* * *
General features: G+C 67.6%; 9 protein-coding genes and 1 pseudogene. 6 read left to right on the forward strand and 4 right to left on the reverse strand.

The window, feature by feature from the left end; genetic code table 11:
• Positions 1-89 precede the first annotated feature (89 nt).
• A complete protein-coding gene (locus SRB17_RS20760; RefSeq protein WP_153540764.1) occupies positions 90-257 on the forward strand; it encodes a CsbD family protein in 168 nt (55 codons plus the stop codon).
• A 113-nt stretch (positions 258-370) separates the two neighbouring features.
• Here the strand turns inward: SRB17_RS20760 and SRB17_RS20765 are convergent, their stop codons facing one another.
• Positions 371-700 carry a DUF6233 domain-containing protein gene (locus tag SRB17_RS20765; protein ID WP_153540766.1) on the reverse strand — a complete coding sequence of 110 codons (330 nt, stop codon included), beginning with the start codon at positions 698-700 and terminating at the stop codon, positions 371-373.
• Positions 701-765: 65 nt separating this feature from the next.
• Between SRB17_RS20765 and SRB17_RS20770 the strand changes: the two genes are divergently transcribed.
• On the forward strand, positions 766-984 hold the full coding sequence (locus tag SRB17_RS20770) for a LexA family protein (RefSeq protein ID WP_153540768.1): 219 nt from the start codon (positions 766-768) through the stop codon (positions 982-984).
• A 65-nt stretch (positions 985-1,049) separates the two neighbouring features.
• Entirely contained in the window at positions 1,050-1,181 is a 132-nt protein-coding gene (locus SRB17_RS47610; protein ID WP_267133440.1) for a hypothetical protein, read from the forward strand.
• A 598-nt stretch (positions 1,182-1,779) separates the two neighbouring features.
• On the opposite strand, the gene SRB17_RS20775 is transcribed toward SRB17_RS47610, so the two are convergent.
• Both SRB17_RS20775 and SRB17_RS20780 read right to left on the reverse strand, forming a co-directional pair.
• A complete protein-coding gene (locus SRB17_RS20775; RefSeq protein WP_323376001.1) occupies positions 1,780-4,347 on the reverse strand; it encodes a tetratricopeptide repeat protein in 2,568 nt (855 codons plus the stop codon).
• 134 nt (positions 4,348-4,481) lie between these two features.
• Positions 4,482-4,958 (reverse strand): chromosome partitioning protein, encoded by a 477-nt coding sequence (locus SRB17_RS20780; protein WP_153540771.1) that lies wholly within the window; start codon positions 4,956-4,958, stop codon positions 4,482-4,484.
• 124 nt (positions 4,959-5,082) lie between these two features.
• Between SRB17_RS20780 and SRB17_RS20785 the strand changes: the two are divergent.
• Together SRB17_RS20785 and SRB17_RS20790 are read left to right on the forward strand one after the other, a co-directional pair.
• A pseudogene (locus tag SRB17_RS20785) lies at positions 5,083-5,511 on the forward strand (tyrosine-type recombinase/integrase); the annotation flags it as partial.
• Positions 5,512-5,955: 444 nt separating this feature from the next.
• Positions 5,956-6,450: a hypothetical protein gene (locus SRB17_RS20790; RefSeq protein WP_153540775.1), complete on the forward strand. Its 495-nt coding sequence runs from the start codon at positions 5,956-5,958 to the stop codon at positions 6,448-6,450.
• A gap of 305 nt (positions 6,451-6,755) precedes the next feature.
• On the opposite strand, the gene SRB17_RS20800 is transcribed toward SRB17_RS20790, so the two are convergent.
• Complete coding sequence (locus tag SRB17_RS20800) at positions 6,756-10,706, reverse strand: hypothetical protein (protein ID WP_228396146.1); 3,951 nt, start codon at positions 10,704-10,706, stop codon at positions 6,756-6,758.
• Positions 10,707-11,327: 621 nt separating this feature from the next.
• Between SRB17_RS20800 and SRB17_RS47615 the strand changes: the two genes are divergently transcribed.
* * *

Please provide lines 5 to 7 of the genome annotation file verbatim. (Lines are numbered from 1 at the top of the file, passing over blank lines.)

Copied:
• A 113-nt stretch (positions 258-370) separates the two neighbouring features.
• Here the strand turns inward: SRB17_RS20760 and SRB17_RS20765 are convergent, their stop codons facing one another.
• Positions 371-700 carry a DUF6233 domain-containing protein gene (locus tag SRB17_RS20765; protein ID WP_153540766.1) on the reverse strand — a complete coding sequence of 110 codons (330 nt, stop codon included), beginning with the start codon at positions 698-700 and terminating at the stop codon, positions 371-373.